• The College Board met Monday, July 3, to discuss the SRHS situation and decided to fly from New York to San Diego to formally meet with SDUSD this week. The College Board will meet with SDUSD this morning at 7 a.m. in a private meeting. They will meet again, but this time at Marshall Middle School at 9 a.m. Upon hearing this, members of the audience were very vocal in encouraging everyone to converge at the school to make sure their voices are heard by the College Board.
    • Fabiola agreed to let two parents attend the meetings with the College Board as representatives of the families of students affected by the Board’s decision.
    • Fabiola also said that the Test Board was originally going to allow only one set of re-testing, but SDUSD convinced the Board to allow the second set of tests in August.
    • Lawson explained that students intending to re-take the exams should contact the school quickly because he has to place the order for the exams no later than this Friday, July 7.
    • While students retaking the exams will not have to pay another fee, the cost of travel and missed work, among other factors, can add up expense-wise. Marten revealed that families can submit claims to the school district’s risk management department for these expenses. Reimbursement is not guaranteed, however.
    • The seating rules changed two years ago and some parents wondered if the tests taken in the years also had irregularities not yet discovered, and if so, would those tests also be rejected. Fabiola explained that the College Board told SDUSD to “Please don’t tell us about any past years.”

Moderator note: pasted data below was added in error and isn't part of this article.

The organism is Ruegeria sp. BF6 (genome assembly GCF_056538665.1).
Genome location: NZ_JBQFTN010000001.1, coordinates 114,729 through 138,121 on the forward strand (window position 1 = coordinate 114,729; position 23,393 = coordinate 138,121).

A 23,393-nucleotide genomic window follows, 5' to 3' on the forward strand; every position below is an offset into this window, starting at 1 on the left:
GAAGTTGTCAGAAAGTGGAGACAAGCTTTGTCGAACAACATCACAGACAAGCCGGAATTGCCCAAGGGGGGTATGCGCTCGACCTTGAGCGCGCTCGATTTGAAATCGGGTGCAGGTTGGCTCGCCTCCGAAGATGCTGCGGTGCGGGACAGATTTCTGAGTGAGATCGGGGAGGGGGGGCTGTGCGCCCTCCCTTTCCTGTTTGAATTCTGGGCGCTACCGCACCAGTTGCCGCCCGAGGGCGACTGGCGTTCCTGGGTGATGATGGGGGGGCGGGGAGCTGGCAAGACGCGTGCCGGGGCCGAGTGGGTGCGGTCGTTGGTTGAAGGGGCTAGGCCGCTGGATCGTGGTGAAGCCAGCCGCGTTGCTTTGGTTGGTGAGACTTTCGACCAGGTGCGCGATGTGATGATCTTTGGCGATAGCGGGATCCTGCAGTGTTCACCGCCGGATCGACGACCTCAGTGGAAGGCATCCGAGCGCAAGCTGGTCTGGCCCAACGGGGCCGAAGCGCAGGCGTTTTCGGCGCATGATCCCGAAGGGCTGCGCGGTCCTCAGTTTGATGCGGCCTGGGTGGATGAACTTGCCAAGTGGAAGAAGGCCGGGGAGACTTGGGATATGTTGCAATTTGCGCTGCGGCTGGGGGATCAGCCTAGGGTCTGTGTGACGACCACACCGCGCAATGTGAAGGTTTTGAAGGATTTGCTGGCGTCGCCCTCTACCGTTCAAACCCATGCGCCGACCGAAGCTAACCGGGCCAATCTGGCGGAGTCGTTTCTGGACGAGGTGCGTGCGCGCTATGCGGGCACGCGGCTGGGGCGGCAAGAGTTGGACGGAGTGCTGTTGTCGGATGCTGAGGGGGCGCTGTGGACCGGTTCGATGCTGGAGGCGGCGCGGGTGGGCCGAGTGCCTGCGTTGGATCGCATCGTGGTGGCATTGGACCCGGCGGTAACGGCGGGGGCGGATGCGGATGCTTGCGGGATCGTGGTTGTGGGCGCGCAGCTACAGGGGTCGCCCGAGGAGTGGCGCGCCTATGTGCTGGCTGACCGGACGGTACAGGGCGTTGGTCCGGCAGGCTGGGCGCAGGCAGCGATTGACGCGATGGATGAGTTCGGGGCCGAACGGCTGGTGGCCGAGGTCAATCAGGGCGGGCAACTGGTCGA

• The SDUSD school board will meet Thursday night to decide what actions to take, including legal action against the College Board. SDUSD hired William Low as an outside attorney to advise and possible carry out the legal action.
    • When an audience member asked what was being done about preserving the original exam scores in case of a reversal, Lawson answered, causing the audience to gasp. “I don’t even know if they have the scores, so I can’t answer that,” he said.
  • Some Scripps Ranch High School teachers have volunteered to return to school this summer to conduct study sessions for students forced to retake the exam. The retesting will not cost the students more test fees, and those not able to take the new exams will have their money refunded. Retesting is being offered July 17-20 and again Aug. 7-10. Students must register to retake the exams by this Friday, as soon as possible. A set of links to SDUSD’s explanation of the incident and schedules for AP refresher sessions and the makeup exams are on the Scripps Ranch High School website under AP Free Retest, or click here: bit.ly/2uaPgTQ.